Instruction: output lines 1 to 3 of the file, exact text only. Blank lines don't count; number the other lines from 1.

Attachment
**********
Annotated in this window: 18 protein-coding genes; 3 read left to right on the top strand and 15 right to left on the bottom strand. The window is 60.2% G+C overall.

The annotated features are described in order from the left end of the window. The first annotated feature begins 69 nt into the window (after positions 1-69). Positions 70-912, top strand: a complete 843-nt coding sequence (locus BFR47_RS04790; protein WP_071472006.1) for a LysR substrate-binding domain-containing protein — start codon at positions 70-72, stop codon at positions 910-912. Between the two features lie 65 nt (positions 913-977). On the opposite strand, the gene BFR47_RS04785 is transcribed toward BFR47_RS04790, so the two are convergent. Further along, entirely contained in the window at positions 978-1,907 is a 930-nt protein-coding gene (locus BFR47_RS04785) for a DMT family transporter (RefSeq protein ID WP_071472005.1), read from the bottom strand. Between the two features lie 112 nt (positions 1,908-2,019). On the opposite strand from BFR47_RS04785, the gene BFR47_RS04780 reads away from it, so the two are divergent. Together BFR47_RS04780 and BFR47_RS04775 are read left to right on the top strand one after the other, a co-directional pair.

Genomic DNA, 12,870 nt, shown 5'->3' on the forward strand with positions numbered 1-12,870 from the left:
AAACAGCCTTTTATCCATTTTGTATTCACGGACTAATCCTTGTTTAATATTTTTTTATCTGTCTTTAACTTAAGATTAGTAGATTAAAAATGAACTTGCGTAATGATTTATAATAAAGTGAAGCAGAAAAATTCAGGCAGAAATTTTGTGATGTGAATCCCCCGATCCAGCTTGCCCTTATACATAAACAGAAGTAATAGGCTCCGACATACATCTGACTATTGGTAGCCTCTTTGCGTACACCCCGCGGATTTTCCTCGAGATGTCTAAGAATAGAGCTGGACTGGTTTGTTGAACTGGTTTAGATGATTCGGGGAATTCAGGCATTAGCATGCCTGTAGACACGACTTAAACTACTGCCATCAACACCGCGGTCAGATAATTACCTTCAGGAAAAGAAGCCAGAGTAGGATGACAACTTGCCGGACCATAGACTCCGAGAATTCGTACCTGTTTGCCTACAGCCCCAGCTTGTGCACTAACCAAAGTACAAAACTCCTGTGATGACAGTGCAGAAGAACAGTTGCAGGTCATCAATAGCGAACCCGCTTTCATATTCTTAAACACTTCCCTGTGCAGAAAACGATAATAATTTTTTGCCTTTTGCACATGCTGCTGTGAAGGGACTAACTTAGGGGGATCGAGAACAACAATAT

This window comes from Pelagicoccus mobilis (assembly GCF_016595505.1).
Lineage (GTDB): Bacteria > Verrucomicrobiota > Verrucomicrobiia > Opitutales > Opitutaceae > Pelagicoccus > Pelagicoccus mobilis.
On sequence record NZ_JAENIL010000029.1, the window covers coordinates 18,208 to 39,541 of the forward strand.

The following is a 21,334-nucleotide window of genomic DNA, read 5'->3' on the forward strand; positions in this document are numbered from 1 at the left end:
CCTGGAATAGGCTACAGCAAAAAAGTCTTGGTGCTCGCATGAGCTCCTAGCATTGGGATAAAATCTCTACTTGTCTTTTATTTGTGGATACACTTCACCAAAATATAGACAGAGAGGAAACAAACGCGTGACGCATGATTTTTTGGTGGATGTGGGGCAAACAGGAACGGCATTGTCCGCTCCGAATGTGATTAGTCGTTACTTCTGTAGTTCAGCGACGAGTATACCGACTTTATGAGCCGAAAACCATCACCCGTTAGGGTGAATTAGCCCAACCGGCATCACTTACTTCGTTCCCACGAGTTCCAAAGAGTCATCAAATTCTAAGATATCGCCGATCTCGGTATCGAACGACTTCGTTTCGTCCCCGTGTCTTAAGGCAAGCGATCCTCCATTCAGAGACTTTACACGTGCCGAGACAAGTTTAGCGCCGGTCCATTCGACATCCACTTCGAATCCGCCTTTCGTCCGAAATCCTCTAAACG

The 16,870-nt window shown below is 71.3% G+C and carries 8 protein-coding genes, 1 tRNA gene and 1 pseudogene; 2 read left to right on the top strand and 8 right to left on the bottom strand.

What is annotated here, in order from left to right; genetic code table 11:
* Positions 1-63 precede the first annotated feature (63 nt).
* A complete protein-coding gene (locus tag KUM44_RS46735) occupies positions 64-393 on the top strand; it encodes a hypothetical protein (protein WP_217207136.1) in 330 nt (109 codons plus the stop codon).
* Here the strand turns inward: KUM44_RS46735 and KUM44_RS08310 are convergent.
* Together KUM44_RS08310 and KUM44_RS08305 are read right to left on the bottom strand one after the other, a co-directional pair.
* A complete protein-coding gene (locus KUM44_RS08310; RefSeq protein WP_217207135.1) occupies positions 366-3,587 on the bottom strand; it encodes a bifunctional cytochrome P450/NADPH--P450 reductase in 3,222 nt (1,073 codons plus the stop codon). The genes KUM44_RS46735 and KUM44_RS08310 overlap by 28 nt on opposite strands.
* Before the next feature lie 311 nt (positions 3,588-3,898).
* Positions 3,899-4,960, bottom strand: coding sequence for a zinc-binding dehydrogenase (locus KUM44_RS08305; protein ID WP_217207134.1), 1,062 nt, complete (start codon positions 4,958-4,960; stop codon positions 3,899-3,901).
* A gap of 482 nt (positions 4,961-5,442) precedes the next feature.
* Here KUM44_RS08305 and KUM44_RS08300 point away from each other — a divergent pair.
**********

Annotated in this window: 18 protein-coding genes; 3 read left to right on the top strand and 15 right to left on the bottom strand. The window is 60.2% G+C overall.

The annotated features are described in order from the left end of the window. The first annotated feature begins 69 nt into the window (after positions 1-69). Positions 70-912, top strand: a complete 843-nt coding sequence (locus BFR47_RS04790; protein WP_071472006.1) for a LysR substrate-binding domain-containing protein — start codon at positions 70-72, stop codon at positions 910-912. Between the two features lie 65 nt (positions 913-977). On the opposite strand, the gene BFR47_RS04785 is transcribed toward BFR47_RS04790, so the two are convergent. Further along, entirely contained in the window at positions 978-1,907 is a 930-nt protein-coding gene (locus BFR47_RS04785) for a DMT family transporter (RefSeq protein ID WP_071472005.1), read from the bottom strand. Between the two features lie 112 nt (positions 1,908-2,019). On the opposite strand from BFR47_RS04785, the gene BFR47_RS04780 reads away from it, so the two are divergent. Together BFR47_RS04780 and BFR47_RS04775 are read left to right on the top strand one after the other, a co-directional pair.

Genomic DNA, 12,870 nt, shown 5'->3' on the forward strand with positions numbered 1-12,870 from the left: